I like genre pieces. which shouldn't be surprising. I learned to read and imagine in the worlds of pulp fantasy and slightly better science fiction. Even now, when I read fiction, it is usually some clear genre - sci-fi and fantasy have been joined by mysteries (the harder boiled the better), spy novels and historical fiction.
I'm not an expert in any of these genres, which is maybe why I don't identify them as influences as much as maybe I should. But writing about up-coming work recently, there were two science fiction projects (Upper Toronto and Perhaps in a Hundred Years [opening at Summerworks on Thursday]), one ghost story and I had just received an email about a hard-boiled radio show I had done 10 years ago. Dedicated to the Revolutions is a science vaudville - not a common genre, but I think still a genre.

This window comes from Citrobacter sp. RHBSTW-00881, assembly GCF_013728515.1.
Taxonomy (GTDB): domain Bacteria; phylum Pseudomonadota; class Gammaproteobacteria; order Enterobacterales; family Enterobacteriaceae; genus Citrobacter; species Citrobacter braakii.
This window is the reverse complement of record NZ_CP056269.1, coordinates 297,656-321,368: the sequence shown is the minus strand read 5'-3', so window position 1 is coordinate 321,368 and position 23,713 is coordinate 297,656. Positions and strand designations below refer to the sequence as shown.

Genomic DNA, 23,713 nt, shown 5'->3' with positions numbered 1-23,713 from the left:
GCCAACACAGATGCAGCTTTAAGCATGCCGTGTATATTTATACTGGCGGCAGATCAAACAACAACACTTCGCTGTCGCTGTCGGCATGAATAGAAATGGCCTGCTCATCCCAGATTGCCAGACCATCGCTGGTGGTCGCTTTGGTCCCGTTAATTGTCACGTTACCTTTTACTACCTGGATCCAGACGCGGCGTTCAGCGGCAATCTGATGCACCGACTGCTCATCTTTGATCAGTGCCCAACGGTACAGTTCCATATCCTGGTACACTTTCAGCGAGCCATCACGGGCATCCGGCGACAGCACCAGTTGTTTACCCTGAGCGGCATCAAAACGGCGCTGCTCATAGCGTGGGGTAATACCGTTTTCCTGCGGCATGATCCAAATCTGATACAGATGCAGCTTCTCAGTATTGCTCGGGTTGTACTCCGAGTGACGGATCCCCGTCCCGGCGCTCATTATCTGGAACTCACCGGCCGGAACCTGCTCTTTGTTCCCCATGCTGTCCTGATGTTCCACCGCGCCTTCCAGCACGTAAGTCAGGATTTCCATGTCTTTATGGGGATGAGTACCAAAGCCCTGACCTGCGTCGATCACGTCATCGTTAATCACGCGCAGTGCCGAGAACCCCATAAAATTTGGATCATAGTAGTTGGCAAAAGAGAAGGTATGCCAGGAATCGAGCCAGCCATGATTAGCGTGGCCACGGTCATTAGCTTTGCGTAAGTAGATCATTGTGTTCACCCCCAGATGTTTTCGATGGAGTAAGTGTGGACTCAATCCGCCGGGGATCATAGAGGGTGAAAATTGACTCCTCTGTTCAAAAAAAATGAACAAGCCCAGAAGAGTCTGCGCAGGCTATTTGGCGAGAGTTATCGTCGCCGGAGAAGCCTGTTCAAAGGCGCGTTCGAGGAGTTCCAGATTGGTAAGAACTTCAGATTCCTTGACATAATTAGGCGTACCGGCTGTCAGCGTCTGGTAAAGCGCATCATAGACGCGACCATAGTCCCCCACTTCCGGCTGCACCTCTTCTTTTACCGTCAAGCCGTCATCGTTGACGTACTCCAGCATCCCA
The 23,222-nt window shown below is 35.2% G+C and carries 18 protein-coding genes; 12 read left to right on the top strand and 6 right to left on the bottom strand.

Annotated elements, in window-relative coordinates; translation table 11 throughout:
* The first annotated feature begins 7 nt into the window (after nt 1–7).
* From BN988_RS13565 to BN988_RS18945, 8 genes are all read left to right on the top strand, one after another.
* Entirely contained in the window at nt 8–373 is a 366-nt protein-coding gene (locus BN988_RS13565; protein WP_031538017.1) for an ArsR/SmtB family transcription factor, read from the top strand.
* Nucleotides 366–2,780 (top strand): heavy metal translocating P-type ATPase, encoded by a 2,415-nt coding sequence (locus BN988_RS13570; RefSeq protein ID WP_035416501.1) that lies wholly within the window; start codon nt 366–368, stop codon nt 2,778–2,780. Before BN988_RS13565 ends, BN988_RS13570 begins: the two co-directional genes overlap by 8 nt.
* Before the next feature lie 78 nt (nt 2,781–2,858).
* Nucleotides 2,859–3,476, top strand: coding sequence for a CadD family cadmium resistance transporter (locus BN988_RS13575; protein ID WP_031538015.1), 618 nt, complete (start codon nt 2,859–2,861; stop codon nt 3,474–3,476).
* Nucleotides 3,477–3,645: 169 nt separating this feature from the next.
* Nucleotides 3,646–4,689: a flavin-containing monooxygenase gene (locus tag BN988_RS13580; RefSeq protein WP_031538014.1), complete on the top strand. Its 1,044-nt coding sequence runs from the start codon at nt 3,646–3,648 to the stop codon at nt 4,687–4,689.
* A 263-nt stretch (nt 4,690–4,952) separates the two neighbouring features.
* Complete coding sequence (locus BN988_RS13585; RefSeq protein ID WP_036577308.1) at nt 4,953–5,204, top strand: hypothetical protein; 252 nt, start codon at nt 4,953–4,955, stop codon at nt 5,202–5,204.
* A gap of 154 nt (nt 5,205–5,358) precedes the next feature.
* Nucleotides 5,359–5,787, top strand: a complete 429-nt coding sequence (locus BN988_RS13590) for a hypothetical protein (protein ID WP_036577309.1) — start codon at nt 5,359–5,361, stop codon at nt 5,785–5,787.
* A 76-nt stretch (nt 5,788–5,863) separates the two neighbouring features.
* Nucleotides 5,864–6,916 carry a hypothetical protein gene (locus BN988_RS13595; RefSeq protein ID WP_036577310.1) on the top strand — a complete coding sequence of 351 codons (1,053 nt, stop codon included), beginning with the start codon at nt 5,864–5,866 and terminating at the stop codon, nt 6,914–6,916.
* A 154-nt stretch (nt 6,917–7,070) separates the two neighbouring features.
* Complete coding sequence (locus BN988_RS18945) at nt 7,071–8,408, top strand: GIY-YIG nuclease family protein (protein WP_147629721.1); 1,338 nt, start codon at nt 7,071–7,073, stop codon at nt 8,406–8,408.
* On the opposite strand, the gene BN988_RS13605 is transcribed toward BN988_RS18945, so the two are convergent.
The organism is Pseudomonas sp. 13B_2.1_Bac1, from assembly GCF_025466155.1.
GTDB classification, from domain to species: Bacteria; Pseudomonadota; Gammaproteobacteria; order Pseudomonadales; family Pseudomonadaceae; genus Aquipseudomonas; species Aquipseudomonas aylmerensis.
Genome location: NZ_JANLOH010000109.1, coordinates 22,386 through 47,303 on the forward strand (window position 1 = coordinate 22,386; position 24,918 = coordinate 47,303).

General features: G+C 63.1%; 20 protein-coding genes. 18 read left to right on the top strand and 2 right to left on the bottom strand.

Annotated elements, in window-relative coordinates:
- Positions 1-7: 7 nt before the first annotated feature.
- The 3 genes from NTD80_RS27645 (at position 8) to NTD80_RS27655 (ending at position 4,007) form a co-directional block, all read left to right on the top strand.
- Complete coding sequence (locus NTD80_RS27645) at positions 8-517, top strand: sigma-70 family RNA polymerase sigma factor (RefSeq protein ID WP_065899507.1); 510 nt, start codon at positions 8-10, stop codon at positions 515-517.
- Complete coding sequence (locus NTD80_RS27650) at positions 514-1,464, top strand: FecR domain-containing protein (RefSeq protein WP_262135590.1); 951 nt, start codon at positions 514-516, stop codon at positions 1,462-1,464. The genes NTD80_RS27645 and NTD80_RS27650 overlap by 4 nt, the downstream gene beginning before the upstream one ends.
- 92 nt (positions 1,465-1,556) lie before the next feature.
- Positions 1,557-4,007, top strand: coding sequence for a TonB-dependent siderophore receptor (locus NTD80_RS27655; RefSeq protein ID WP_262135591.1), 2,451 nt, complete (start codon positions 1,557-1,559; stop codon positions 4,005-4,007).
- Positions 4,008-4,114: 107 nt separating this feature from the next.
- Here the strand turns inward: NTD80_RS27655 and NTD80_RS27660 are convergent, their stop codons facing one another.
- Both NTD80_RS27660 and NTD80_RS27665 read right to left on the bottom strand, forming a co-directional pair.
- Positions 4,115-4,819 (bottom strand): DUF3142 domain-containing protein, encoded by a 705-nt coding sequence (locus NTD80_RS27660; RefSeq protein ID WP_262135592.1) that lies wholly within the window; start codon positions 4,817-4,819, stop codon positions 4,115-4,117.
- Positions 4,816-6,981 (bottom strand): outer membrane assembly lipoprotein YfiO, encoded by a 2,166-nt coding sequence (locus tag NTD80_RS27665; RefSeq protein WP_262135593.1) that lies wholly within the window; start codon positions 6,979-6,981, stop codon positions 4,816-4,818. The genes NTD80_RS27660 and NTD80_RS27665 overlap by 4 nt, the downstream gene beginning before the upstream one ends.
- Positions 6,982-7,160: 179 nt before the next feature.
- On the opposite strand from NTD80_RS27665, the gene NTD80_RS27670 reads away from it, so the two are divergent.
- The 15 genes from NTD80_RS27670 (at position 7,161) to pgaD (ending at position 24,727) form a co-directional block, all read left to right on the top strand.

Genre obviously gives a frame and some distance that allows for different stories to be told, for a different kind of thought experiment or "what-if." This observation is nothing new, but in theatre it's less talked about.
It's certainly not part of the critical discourse or "legitimate art"* theatre.
Why is that?
*I'm not even show what I mean by that, but I still think it holds true.
More coming on this subject. I would love to hear thoughts or get links.